Many bacteria that cause bacteremia also contaminate blood cultures.5 For bacteria such as Staphylococcus aureus, coagulase-negative staphylococci, enterococci, and viridans streptococci, recovery of bacteria from blood is not sufficient to distinguish between a pathogen and a contaminant. The proportion of blood culture sets that yield the bacterium is the best criterion for making this distinction; contaminants typically grow only in one blood culture set, whereas pathogens typically grow in more than one set.6 The number of positive bottles, on the other hand, is not useful for making this distinction.7 Because many bacteria that cause sepsis also are common blood culture contaminants, and because only eight percent to 10 percent of blood cultures yield pathogens, the clinical interpretation of blood cultures is confounded when contamination rates are not kept as low as possible. Contamination rates should be kept at or below two percent to three percent. This can only be accomplished by good technique; no particular disinfectant can overcome poor technique.8 Although there are no published guidelines regarding draw sites, it is best to avoid drawing blood cultures from sites that are more heavily colonized with bacteria, such as the groin.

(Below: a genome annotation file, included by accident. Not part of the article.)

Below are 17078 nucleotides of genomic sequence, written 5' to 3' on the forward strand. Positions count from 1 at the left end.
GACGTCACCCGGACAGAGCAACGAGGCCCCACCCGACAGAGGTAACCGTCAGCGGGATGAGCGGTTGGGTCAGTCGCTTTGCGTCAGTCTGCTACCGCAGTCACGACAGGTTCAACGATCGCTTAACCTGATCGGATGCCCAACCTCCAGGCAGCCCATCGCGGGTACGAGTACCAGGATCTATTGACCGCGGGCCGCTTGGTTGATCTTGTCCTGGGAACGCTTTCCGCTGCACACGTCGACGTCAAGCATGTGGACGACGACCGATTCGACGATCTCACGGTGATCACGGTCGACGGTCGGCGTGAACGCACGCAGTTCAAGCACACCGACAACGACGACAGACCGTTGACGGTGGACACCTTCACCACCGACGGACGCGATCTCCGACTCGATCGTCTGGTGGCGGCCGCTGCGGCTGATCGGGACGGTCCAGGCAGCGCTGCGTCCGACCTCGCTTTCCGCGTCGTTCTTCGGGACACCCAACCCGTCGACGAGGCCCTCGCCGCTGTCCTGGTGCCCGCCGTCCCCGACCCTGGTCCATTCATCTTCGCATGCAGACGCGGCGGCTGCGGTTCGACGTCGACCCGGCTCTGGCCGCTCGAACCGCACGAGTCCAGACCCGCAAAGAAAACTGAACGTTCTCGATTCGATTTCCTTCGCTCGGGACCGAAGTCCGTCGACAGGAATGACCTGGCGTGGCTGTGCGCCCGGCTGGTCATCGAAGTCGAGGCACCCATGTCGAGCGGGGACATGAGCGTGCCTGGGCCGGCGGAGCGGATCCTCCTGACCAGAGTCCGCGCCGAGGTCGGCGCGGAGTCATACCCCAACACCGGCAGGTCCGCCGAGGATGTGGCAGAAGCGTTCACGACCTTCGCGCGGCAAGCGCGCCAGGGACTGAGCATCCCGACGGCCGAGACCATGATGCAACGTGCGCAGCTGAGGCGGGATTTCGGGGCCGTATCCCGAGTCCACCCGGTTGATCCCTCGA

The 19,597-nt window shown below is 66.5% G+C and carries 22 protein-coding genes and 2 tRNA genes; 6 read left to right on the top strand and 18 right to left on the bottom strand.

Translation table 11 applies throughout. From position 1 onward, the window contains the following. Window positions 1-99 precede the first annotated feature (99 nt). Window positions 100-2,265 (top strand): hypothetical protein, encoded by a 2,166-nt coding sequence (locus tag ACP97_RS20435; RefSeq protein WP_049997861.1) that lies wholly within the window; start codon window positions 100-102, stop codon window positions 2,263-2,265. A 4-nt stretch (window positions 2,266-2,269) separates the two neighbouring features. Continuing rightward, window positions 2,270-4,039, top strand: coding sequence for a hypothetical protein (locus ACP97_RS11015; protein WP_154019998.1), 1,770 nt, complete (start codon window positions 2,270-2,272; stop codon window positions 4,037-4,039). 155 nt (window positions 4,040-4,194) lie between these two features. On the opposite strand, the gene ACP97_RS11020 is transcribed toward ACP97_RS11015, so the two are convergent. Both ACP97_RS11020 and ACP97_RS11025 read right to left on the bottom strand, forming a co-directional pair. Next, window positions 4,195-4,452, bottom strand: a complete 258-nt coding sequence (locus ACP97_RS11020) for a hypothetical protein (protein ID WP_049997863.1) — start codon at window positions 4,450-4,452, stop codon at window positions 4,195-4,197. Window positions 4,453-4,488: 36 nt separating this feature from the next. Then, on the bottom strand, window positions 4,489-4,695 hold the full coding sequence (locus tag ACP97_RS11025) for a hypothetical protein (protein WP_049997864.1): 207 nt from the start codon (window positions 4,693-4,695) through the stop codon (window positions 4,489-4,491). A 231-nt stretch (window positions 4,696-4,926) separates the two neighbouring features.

1. Dunne WM, Nolte FS, Wilson ML. Cumitech 1B: Blood Cultures III. Hindler J, coordinating editor. Washington, DC: ASM Press; 1997.

2. Reimer LG, Wilson ML, Weinstein MP. Update on detection of bacteremia and fungemia. Clin Microbiol Rev. 1997;10:444–465.

3. Magadia RR, Weinstein MP. Laboratory diagnosis of bacteremia and fungemia. Infect Dis Clin North Am. 2001;15:1009–1024.

4. Li J, Plorde J, Carlson L. Effects of volume and periodicity on blood cultures. J Clin Microbiol. 1994;32:2829–2831.

5. Weinstein MP. Blood culture contamination: persisting problems and partial progress. J Clin Microbiol. 2003;41:2275–2278.

6. Aronson MD, Bor DH. Blood cultures. Ann Intern Med. 1987;106:246–253.

7. Mirrett S, Weinstein MP, Reimer LG, et al. Relevance of the number of positive bottles in determining clinical significance of coagulase-negative staphylococci in blood cultures. J Clin Microbiol. 2001;39:3279–3281.

8. Wilson ML, Weinstein MP, Mirrett S, et al. Comparison of iodophor and alcohol pledgets with the Medi-Flex Blood Culture Prep Kit II for preventing contamination of blood cultures. J Clin Microbiol. 2000;38:4665–4667.

Michael L. Wilson, MD
Medical Laboratories
Denver (Colo.) Health Medical Center
Member, CAP Microbiology Resource Committee